This life he continued for a few years, Armenia, so long the battle-ground of Romans and Persians, lost its independence in 387, and was divided between the Byzantine Empire and Persia, about four-fifths being given to the latter. Western Armenia was governed by Byzantine generals, while an Armenian king ruled, the Church was naturally influenced by these violent political changes, although the loss of civil independence and the partition of the land could not destroy its organization or subdue its spirit. Persecution only quickened it into greater activity, and had the effect of bringing the clergy, the nobles, three men are prominently associated with this work, Patriarch Isaac, and King Vramshapuh, who succeeded his brother Khosrov IV in 389. In 394, with the help of blessing of Armenias Catholicos, Sahak Partev, Mesrop, as noted, had spent some time in a monastery preparing for a missionary life. With the support of Prince Shampith, he preached the Gospel in the district of Goghtn near the river Araxes, converting many heretics, the Holy Scriptures and the liturgy, being written in Syriac, were, to a large extent, unintelligible to the faithful.
Hence the constant need of translators and interpreters to explain the Word of God to the people, desirous to remedy this state of things, resolved to invent a national alphabet, in which undertaking Isaac and King Vramshapuh promised to assist him. It is hard to exactly what part Mesrop had in the fixing of the new alphabet. According to his Armenian biographers, he consulted Daniel, a bishop of Mesopotamia, and Rufinus, with their help and that of Isaac and the king, he was able to give a definite form to the alphabet, which he probably adapted from the Greek. Others, like Lenormant, think it derived from the Avestan, mesrops alphabet consisted of thirty-six letters, two more were added in the twelfth century. The first sentence in Armenian written down by St, the result of the work of Isaac and Mesrop, says St. It is historically proven, that Saint Mesrop himself taught in Amaras monastery of Artskah region of Armenia, but his activity was not confined to Eastern Armenia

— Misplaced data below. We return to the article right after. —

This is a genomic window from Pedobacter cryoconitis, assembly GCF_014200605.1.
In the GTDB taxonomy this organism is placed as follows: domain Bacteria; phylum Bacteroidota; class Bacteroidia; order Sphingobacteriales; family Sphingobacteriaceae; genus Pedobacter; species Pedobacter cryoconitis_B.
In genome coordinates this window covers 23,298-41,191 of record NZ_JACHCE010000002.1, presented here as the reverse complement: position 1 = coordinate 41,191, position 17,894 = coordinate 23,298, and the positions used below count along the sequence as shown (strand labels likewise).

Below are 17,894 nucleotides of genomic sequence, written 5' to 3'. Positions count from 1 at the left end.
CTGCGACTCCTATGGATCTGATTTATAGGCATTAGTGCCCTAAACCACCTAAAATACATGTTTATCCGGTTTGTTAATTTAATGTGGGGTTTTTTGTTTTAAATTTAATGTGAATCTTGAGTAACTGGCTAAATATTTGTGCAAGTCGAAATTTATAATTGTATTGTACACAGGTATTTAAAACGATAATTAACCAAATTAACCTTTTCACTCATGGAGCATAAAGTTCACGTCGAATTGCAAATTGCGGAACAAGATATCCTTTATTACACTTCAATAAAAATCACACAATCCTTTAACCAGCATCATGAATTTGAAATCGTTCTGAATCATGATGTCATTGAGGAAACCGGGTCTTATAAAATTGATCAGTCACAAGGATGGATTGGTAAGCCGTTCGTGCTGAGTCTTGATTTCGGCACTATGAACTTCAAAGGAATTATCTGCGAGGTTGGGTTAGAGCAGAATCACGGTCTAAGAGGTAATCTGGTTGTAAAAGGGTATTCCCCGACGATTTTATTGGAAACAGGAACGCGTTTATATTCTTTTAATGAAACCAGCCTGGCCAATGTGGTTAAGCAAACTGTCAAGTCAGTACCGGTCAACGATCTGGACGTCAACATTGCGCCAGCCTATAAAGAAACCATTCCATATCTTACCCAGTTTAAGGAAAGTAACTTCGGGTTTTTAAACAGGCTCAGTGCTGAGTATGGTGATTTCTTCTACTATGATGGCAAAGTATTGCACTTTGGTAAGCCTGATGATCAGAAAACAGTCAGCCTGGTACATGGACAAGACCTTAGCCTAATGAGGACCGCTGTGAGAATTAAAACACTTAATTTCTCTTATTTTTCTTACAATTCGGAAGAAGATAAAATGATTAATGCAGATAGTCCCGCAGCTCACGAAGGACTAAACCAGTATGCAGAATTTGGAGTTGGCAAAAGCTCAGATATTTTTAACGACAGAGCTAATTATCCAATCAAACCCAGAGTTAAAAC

Shenoute the Great, Saint Shenoute the Archimandrite (Coptic, Ⲁⲃⲃⲁ Ϣⲉⲛⲟⲩϯ ⲡⲓⲁⲣⲭⲓⲙⲁⲛⲇⲣⲓⲧⲏⲥ, was the abbot of the White Monastery in Egypt. He is considered a saint by the Oriental Orthodox Churches, and is one of the most renowned saints of the Coptic Orthodox Church, Shenoute was born in 348 AD in the Upper Egyptian village of Shenaloletto to devout Christian parents. His uncle was Saint Pigol, another famous Egyptian saint and the founder of a monastery in Upper Egypt known today as the White Monastery, at a young age, Shenoute helped taking care of his fathers flock of sheep. During one of Shenoutes trips to his uncles monastery, Saint Pigol kept him as a result of a vision, around 385 AD, he was chosen by his fellow monks to succeed his uncle as the abbot of the White Monastery. When he took over that task, the monastery was inhabited by 30 old monks. By the time of his death in 466 AD, the monastery had 2,200 monks and 1,800 nuns, there he provided the moral support that Saint Cyril needed to defeat the heresy of Nestorius, Bishop of Constantinople.
The eventual exile of the latter to Akhmim, Shenoutes backyard, was a testimony to the impression that Shenoute had made upon the attendees of this council. On 7 Epip 466 AD, following a short illness possibly brought upon by advanced age, from his uncle, Saint Pigol, Shenoute inherited a monastery based on the Pachomian system, though more austere and stringent. This made its followers few in number and probably promoted decline rather than growth, Shenoute implemented a more comprehensive system that was less stringent and more suitable to the surroundings and the background of the people. This new system had a component, which was a covenant to be recited and adhered to literally by the new novices. If I transgressed what I have vowed, I will see the Kingdom of Heaven, God before whom I made the covenant will destroy my soul and my body in the fiery Hell because I transgressed the covenant I made. Transgressors of that covenant were expelled from the monastery altogether and this was considered a near death sentence for those peasant monks.